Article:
Group size is very important for this species of puffer. Unlike most other species of freshwater pufferfish, with a couple of exceptions (such as the Pea Puffer), the Amazon puffer is naturally found within shoals, for social and security reasons.
Being a part of a large group gives them better foraging success and enhanced predator detection, with more eyes looking around. Subsequently, shoaling brings with it a sense of security and is why this species becomes very stressed, nervous and shy when kept either alone, or in groups that are too small.
The Amazon puffer should always be kept in groups consisting of at least six individuals.
When kept in groups of at least six, they are much more confident, relaxed, have a better appetite/feeding response and enjoy a longer and more fulfilling life.
The "single or group of six" recommendation
The "single or group of six" recommendation works well for some other species of puffer, such as the Tetraodon schoutedeni, but it is totally unsuitable for the Amazon puffer. Recommending this for the Amazon puffer completely fails to recognise that this species is highly social and neglects to mention that these fish display signs of severe stress and anxiety when they are housed alone. Solitary Amazon puffers become very erratic and their behaviour in these circumstances is described as ‘neurotic’.
Our recommended tank size is at least 200 litres (52.83 US gallons) long for the minimum group of six, with additional space for further stocking.
Amazon puffers are very active swimmers and they will spend much of their time travelling the length and breadth of the aquarium. For this reason, they should be housed in a tank that is at least 100cm (39.37 inches) in length.
Maintain the following water parameters:
PH: 6.0 - 7.5
N03: below 15ppm (as close to zero as possible)
GH: 4-15 dGH
Although the Amazon puffer is considered to be one of the most 'peaceful' pufferfish species by many in the trade and hobby, it is not suitable for the typical community aquarium, despite advice to the contrary on some areas of the internet.
Research into their natural diet has shown that the stomach content of wild-caught individuals include small amounts of fins and scales from other fish and anecdotes from keepers often include caveats of this species nipping the fins of some other fish if given the opportunity.
Other fish can be kept alongside this species of pufferfish, but allospecifics (members of a different species) must be very carefully considered. Any potential tankmate must be non-aggressive, fast-swimming, short-finned and able to thrive in the same water values. This rules out fish like guppies, angelfish, gourami and Betta.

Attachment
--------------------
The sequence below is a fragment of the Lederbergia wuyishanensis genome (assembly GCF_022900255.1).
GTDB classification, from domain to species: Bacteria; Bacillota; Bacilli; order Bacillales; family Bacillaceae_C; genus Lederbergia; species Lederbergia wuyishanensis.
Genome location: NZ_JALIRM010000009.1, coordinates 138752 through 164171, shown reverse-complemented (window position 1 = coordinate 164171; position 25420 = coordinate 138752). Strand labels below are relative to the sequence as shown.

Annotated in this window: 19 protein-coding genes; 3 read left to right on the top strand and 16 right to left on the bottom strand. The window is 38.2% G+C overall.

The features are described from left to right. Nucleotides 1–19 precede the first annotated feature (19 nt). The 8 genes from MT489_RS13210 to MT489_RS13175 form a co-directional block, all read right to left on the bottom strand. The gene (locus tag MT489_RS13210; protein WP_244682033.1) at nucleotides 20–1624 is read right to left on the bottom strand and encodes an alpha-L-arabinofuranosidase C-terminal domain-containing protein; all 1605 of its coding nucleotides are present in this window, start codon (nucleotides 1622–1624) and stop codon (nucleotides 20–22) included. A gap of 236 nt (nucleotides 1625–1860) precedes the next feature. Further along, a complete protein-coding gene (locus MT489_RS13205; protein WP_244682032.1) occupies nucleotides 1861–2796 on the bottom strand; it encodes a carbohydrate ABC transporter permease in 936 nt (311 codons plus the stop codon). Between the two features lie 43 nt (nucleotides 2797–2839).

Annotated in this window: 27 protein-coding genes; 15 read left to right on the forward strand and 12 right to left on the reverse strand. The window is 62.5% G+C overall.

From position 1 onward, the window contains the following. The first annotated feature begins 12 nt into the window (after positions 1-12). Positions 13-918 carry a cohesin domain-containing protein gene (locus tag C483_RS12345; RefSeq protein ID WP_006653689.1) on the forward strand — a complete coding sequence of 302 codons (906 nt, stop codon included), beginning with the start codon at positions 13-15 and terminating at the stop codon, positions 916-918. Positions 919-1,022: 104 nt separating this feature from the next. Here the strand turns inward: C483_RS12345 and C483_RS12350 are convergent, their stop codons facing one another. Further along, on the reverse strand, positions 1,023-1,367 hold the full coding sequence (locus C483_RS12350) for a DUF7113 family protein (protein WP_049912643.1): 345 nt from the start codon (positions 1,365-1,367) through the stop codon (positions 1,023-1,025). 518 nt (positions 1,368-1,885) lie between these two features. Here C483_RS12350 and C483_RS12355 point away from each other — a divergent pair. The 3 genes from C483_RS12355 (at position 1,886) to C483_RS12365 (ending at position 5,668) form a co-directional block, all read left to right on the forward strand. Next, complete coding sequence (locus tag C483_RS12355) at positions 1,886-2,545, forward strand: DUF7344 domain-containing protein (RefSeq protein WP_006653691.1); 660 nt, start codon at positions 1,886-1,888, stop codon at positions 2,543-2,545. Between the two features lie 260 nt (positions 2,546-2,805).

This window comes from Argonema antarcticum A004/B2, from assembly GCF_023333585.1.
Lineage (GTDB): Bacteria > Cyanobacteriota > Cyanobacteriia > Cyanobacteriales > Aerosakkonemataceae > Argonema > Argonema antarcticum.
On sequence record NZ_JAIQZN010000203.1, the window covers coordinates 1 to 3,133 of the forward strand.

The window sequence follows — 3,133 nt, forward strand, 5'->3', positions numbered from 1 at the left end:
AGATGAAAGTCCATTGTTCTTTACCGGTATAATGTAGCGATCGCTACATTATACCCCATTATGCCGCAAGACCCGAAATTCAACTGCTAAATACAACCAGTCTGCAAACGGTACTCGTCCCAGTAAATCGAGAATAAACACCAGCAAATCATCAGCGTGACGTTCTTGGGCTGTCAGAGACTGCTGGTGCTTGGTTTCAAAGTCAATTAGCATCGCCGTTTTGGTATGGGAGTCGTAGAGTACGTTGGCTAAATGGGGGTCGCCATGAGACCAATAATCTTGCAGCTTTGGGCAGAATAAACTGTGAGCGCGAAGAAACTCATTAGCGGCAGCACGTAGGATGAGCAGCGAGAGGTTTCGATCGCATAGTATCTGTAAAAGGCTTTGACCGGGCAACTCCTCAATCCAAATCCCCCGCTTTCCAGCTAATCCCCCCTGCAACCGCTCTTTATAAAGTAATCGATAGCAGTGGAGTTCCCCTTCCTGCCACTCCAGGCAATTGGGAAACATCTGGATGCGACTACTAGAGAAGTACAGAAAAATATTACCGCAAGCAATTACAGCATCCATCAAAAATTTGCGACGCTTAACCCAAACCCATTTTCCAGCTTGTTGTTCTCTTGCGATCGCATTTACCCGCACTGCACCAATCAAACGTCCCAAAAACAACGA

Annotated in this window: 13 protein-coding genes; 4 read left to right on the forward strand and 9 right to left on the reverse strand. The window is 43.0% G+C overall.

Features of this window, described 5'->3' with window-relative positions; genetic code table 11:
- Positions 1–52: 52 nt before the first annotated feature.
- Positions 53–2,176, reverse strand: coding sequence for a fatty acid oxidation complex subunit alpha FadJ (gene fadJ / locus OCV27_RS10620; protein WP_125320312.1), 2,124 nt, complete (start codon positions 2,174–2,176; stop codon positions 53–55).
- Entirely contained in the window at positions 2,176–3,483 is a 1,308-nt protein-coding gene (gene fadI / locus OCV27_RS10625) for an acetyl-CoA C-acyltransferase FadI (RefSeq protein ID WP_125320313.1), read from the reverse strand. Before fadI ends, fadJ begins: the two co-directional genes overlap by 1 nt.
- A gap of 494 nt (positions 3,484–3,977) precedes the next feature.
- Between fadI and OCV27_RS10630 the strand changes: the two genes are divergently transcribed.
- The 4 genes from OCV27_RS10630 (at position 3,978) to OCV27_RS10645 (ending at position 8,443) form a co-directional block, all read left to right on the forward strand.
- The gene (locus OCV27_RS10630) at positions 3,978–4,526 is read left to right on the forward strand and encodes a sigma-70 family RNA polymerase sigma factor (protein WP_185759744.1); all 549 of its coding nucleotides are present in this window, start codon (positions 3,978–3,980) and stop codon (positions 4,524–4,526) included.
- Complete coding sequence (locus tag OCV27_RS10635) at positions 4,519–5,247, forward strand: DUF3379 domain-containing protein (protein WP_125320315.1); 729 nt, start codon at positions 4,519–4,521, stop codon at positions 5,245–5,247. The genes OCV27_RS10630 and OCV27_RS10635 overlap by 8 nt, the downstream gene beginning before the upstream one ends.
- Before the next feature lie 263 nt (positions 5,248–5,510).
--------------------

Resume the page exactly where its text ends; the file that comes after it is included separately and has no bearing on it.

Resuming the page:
Providing that the water values are suitable and that the aquarium is mature enough to support a group, species of catfish from the Otocinclus genus may be used in the Amazon puffer tank for minor algae control.
Also, dependant on water values and tank size, Amazon puffers can be housed with groups of Hemigrammus rhodostomus (Rummy-nose tetra), Paracheirodon axelrodi (Cardinal tetra) and other similar Amazonian fish.
Buying your Amazon puffers
We definitely recommend visiting the store to hand select the individuals for your shoal, rather than buying them online without seeing the quality of the livestock first. It is not uncommon for Amazon puffers to be sold in a malnourished state and the inexperienced keeper may struggle to completely recover the puffer's health in good time. Select Amazon puffers who look bright, active and alert, with no signs of malnourishment or illness. They should obviously be well fed and their bodies should be round and plump.
Treating for parasites
Internal parasites (endoparasites) are the only thing that we recommend treating for prophylactically. We recommend treating for worms, even if the pufferfish appear to be healthy, or showing no signs of having parasites. We encourage this because endoparasites can sometimes go unnoticed for a very long time and they are capable of causing serious problems.
We recommend a Levamisole HCI based medication, such as eSHa NDX. Levamisole HCI is effective against Stomach worms, Nodular worms, Hookworms and Lungworms. It is especially effective against Nematodes (roundworms), such as Capillaria, Eustronggylides, Camallanus, and Contracaecum.
Levamisole HCI is not the medication of choice for against Cestodes (tapeworms), and this is where a praziquantel based medication (such as PraziPro) should be used.
Some small crustaceans can act as intermediate hosts for some parasites, so depending on what you feed to the pufferfish and where you source the food from, you may have to worm the fish on a regular basis.
We have a guide for parasites coming soon, which we will publish and leave a link for here when it is completed.
They are very intelligent and will beg their owners once they have made the association between humans and food.